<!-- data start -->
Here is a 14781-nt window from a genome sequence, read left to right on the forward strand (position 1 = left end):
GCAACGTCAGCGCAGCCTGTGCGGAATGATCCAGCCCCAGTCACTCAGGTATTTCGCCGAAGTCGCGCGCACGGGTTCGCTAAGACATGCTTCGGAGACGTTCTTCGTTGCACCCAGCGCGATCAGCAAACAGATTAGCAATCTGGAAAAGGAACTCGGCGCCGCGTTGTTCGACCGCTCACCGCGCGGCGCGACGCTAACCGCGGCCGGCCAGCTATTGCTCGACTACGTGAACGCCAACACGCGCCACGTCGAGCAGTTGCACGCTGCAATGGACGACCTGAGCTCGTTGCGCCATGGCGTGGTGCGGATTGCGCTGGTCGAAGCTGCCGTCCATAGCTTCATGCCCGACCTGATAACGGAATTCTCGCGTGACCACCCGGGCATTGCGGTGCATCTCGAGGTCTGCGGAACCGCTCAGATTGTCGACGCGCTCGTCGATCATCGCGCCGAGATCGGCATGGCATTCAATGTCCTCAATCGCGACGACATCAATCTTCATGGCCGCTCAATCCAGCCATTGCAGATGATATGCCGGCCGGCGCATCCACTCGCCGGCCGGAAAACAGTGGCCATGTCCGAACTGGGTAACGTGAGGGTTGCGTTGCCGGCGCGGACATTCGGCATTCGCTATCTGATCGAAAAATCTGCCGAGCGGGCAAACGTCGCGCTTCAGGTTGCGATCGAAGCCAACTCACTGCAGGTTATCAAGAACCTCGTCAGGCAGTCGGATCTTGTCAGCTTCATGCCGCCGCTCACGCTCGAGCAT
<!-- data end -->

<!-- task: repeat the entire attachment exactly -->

Here is a 14781-nt window from a genome sequence, read left to right on the forward strand (position 1 = left end):
GCAACGTCAGCGCAGCCTGTGCGGAATGATCCAGCCCCAGTCACTCAGGTATTTCGCCGAAGTCGCGCGCACGGGTTCGCTAAGACATGCTTCGGAGACGTTCTTCGTTGCACCCAGCGCGATCAGCAAACAGATTAGCAATCTGGAAAAGGAACTCGGCGCCGCGTTGTTCGACCGCTCACCGCGCGGCGCGACGCTAACCGCGGCCGGCCAGCTATTGCTCGACTACGTGAACGCCAACACGCGCCACGTCGAGCAGTTGCACGCTGCAATGGACGACCTGAGCTCGTTGCGCCATGGCGTGGTGCGGATTGCGCTGGTCGAAGCTGCCGTCCATAGCTTCATGCCCGACCTGATAACGGAATTCTCGCGTGACCACCCGGGCATTGCGGTGCATCTCGAGGTCTGCGGAACCGCTCAGATTGTCGACGCGCTCGTCGATCATCGCGCCGAGATCGGCATGGCATTCAATGTCCTCAATCGCGACGACATCAATCTTCATGGCCGCTCAATCCAGCCATTGCAGATGATATGCCGGCCGGCGCATCCACTCGCCGGCCGGAAAACAGTGGCCATGTCCGAACTGGGTAACGTGAGGGTTGCGTTGCCGGCGCGGACATTCGGCATTCGCTATCTGATCGAAAAATCTGCCGAGCGGGCAAACGTCGCGCTTCAGGTTGCGATCGAAGCCAACTCACTGCAGGTTATCAAGAACCTCGTCAGGCAGTCGGATCTTGTCAGCTTCATGCCGCCGCTCACGCTCGAGCAT